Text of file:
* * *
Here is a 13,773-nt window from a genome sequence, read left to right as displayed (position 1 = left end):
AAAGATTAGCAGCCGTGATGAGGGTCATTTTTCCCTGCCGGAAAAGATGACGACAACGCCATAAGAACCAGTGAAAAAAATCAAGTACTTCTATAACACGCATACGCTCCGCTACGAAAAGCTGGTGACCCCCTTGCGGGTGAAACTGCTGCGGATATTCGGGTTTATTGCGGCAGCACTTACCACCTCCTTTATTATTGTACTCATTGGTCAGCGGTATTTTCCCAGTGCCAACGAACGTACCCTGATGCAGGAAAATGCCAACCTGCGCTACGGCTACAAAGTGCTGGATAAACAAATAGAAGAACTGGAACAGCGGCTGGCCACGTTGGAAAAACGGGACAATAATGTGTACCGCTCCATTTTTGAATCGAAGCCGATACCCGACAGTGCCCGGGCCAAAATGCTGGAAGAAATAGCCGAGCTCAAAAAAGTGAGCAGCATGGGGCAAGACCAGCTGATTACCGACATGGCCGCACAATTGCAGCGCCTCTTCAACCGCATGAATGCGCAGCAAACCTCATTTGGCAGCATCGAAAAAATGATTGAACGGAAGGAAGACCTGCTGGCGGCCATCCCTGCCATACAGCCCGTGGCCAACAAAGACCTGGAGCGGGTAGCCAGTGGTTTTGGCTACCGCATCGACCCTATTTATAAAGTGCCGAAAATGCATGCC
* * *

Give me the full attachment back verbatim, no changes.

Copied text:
Here is a 13,773-nt window from a genome sequence, read left to right as displayed (position 1 = left end):
AAAGATTAGCAGCCGTGATGAGGGTCATTTTTCCCTGCCGGAAAAGATGACGACAACGCCATAAGAACCAGTGAAAAAAATCAAGTACTTCTATAACACGCATACGCTCCGCTACGAAAAGCTGGTGACCCCCTTGCGGGTGAAACTGCTGCGGATATTCGGGTTTATTGCGGCAGCACTTACCACCTCCTTTATTATTGTACTCATTGGTCAGCGGTATTTTCCCAGTGCCAACGAACGTACCCTGATGCAGGAAAATGCCAACCTGCGCTACGGCTACAAAGTGCTGGATAAACAAATAGAAGAACTGGAACAGCGGCTGGCCACGTTGGAAAAACGGGACAATAATGTGTACCGCTCCATTTTTGAATCGAAGCCGATACCCGACAGTGCCCGGGCCAAAATGCTGGAAGAAATAGCCGAGCTCAAAAAAGTGAGCAGCATGGGGCAAGACCAGCTGATTACCGACATGGCCGCACAATTGCAGCGCCTCTTCAACCGCATGAATGCGCAGCAAACCTCATTTGGCAGCATCGAAAAAATGATTGAACGGAAGGAAGACCTGCTGGCGGCCATCCCTGCCATACAGCCCGTGGCCAACAAAGACCTGGAGCGGGTAGCCAGTGGTTTTGGCTACCGCATCGACCCTATTTATAAAGTGCCGAAAATGCATGCC